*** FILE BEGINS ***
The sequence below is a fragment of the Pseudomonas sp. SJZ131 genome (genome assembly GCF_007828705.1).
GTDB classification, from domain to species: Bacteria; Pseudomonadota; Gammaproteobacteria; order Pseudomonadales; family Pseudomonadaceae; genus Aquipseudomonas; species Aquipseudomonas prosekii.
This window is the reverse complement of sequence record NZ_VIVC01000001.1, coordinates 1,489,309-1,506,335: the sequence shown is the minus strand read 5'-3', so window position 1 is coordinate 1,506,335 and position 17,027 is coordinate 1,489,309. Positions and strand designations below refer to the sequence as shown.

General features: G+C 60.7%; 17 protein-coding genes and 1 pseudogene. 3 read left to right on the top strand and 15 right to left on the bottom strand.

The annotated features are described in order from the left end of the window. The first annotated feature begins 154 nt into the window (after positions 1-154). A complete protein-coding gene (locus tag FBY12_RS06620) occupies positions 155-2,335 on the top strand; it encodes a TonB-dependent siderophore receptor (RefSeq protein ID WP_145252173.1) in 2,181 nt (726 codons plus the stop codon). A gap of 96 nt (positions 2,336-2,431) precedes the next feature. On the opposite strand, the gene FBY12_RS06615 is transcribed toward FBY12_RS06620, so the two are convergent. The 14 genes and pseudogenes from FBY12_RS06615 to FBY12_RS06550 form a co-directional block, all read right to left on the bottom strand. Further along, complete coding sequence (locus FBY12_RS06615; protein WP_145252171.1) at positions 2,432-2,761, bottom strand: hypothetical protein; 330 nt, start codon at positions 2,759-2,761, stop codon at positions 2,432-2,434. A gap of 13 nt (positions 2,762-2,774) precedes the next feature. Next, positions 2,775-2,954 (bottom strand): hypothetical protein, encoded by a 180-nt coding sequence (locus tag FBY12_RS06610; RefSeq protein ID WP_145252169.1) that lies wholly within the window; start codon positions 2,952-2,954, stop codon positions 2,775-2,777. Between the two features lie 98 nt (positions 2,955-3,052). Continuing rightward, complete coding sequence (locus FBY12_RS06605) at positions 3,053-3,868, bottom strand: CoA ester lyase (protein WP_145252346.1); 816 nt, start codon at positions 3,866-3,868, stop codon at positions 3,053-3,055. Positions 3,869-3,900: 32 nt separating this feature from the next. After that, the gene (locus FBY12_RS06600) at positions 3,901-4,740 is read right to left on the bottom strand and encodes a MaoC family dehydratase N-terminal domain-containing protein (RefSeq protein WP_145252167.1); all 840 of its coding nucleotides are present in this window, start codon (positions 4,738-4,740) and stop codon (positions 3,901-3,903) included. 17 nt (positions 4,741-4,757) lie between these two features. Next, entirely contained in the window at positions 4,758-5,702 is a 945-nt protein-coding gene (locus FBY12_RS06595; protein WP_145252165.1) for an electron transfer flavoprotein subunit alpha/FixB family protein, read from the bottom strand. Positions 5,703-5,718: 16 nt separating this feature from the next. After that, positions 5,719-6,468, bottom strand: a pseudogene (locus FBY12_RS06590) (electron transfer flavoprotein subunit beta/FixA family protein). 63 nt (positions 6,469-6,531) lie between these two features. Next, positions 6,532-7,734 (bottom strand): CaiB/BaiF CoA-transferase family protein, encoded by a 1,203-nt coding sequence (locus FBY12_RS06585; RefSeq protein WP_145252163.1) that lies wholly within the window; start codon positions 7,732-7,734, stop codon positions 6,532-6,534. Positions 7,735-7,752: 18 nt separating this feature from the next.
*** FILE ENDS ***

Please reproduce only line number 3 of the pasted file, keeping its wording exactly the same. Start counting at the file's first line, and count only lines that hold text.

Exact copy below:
This window is the reverse complement of sequence record NZ_VIVC01000001.1, coordinates 1,489,309-1,506,335: the sequence shown is the minus strand read 5'-3', so window position 1 is coordinate 1,506,335 and position 17,027 is coordinate 1,489,309. Positions and strand designations below refer to the sequence as shown.